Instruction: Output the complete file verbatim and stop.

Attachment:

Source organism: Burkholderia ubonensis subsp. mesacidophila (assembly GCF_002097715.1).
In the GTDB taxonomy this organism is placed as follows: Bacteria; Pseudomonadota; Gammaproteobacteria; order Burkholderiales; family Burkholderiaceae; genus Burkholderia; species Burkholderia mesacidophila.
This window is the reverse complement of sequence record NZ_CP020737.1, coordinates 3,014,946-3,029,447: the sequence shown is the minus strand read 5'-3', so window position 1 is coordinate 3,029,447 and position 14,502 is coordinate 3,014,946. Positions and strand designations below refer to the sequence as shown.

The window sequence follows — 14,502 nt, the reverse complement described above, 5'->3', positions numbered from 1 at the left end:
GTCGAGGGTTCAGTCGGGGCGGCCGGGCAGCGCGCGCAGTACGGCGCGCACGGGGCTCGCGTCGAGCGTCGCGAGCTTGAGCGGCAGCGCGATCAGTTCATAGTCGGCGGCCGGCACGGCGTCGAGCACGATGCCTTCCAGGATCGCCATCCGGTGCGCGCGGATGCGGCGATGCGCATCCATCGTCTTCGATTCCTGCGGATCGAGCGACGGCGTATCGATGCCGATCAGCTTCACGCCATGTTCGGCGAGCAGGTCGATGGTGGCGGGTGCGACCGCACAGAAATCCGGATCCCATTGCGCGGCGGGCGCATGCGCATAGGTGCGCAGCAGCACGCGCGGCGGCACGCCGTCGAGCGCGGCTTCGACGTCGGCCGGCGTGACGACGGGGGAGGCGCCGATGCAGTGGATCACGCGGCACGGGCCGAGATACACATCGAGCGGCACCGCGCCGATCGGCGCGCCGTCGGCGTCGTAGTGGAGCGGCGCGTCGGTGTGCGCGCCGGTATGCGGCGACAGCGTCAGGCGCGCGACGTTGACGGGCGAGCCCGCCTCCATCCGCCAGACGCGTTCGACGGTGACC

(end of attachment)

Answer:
Source organism: Burkholderia ubonensis subsp. mesacidophila (assembly GCF_002097715.1).
In the GTDB taxonomy this organism is placed as follows: Bacteria; Pseudomonadota; Gammaproteobacteria; order Burkholderiales; family Burkholderiaceae; genus Burkholderia; species Burkholderia mesacidophila.
This window is the reverse complement of sequence record NZ_CP020737.1, coordinates 3,014,946-3,029,447: the sequence shown is the minus strand read 5'-3', so window position 1 is coordinate 3,029,447 and position 14,502 is coordinate 3,014,946. Positions and strand designations below refer to the sequence as shown.

The window sequence follows — 14,502 nt, the reverse complement described above, 5'->3', positions numbered from 1 at the left end:
GTCGAGGGTTCAGTCGGGGCGGCCGGGCAGCGCGCGCAGTACGGCGCGCACGGGGCTCGCGTCGAGCGTCGCGAGCTTGAGCGGCAGCGCGATCAGTTCATAGTCGGCGGCCGGCACGGCGTCGAGCACGATGCCTTCCAGGATCGCCATCCGGTGCGCGCGGATGCGGCGATGCGCATCCATCGTCTTCGATTCCTGCGGATCGAGCGACGGCGTATCGATGCCGATCAGCTTCACGCCATGTTCGGCGAGCAGGTCGATGGTGGCGGGTGCGACCGCACAGAAATCCGGATCCCATTGCGCGGCGGGCGCATGCGCATAGGTGCGCAGCAGCACGCGCGGCGGCACGCCGTCGAGCGCGGCTTCGACGTCGGCCGGCGTGACGACGGGGGAGGCGCCGATGCAGTGGATCACGCGGCACGGGCCGAGATACACATCGAGCGGCACCGCGCCGATCGGCGCGCCGTCGGCGTCGTAGTGGAGCGGCGCGTCGGTGTGCGCGCCGGTATGCGGCGACAGCGTCAGGCGCGCGACGTTGACGGGCGAGCCCGCCTCCATCCGCCAGACGCGTTCGACGGTGACC